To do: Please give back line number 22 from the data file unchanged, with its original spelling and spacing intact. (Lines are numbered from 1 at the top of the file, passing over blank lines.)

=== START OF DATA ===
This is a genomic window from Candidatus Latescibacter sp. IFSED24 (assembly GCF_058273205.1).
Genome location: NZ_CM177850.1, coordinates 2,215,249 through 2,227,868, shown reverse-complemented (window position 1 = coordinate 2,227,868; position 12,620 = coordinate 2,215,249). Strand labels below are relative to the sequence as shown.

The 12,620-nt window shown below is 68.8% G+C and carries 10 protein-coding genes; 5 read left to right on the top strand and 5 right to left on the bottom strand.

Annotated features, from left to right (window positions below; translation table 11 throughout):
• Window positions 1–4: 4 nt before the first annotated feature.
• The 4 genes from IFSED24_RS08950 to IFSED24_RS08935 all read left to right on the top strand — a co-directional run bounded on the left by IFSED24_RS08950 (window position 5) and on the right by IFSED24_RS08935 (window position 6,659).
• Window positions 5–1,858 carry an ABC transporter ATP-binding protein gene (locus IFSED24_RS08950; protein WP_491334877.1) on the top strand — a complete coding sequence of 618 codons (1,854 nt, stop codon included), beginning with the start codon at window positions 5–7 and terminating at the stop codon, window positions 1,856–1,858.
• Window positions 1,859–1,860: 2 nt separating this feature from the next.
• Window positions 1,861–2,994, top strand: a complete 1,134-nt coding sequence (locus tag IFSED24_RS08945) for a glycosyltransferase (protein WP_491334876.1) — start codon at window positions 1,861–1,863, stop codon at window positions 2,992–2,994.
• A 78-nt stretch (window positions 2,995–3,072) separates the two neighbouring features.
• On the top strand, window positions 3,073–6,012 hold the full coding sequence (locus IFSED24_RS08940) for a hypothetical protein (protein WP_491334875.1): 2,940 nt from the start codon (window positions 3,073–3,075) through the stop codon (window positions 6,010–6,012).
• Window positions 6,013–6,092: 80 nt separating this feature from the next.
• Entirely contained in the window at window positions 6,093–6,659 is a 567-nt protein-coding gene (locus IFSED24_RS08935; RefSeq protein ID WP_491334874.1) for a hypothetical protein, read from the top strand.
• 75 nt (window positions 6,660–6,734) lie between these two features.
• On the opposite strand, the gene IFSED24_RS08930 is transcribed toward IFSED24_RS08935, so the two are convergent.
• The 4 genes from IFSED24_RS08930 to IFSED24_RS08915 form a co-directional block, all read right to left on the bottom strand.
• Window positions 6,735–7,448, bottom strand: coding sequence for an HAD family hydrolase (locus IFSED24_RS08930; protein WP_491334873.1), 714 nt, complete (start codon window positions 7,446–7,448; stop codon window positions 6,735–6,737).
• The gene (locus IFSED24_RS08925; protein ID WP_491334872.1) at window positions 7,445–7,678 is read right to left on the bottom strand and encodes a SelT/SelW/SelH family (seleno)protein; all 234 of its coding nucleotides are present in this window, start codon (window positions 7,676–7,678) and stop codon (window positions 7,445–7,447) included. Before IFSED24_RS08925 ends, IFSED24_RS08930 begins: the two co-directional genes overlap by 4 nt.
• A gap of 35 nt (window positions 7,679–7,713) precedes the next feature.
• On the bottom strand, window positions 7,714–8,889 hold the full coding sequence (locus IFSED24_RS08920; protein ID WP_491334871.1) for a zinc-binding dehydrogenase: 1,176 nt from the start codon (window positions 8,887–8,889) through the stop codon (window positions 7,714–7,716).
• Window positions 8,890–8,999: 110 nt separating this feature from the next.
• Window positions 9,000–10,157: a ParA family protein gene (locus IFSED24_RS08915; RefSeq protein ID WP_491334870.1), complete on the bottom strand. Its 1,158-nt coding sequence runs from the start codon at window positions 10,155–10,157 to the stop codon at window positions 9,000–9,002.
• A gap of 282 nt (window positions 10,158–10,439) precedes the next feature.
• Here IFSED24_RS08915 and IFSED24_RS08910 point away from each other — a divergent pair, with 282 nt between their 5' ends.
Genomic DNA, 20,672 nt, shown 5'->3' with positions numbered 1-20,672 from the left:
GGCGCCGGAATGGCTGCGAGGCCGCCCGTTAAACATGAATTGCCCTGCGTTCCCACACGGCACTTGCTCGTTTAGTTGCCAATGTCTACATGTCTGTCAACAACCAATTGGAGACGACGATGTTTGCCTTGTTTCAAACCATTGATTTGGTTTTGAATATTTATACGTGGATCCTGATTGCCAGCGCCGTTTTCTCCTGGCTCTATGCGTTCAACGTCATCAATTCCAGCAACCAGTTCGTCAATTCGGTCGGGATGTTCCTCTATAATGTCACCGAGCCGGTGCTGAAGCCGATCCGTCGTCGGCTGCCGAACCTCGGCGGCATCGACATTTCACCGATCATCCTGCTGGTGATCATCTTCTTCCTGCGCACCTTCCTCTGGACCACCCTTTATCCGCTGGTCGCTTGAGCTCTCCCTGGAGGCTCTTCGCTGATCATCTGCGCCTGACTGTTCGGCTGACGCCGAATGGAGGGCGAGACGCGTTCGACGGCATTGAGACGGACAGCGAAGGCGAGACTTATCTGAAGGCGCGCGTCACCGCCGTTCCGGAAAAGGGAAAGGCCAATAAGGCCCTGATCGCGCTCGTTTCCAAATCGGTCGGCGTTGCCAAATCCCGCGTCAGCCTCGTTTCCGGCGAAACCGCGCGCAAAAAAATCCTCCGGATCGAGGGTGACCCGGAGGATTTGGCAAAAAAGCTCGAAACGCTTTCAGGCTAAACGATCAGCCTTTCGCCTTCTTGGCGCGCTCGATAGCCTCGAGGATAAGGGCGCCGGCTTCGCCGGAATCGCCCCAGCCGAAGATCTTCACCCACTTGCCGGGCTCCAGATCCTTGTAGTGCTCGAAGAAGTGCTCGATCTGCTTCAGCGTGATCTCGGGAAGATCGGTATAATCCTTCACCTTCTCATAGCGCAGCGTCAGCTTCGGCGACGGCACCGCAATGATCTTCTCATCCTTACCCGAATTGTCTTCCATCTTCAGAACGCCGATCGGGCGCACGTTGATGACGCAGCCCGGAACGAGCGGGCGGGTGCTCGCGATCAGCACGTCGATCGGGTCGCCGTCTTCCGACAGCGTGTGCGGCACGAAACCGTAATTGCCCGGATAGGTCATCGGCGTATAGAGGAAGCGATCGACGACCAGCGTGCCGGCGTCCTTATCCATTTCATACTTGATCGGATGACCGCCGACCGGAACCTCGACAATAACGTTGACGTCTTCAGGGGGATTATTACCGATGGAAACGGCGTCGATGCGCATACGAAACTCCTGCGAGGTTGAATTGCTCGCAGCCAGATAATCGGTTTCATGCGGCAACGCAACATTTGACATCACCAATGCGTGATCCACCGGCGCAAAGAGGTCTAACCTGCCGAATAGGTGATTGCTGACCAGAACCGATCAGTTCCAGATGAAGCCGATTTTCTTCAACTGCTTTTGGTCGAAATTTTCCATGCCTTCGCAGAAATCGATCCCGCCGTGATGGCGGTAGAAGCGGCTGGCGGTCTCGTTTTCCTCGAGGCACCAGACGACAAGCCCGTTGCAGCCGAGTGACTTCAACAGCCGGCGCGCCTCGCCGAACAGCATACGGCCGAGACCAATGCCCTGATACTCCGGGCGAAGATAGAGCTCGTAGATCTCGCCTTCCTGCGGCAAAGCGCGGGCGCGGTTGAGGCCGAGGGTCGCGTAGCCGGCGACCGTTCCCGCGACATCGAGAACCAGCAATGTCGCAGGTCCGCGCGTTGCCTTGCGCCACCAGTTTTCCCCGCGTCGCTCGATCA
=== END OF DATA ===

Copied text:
• Window positions 9,000–10,157: a ParA family protein gene (locus IFSED24_RS08915; RefSeq protein ID WP_491334870.1), complete on the bottom strand. Its 1,158-nt coding sequence runs from the start codon at window positions 10,155–10,157 to the stop codon at window positions 9,000–9,002.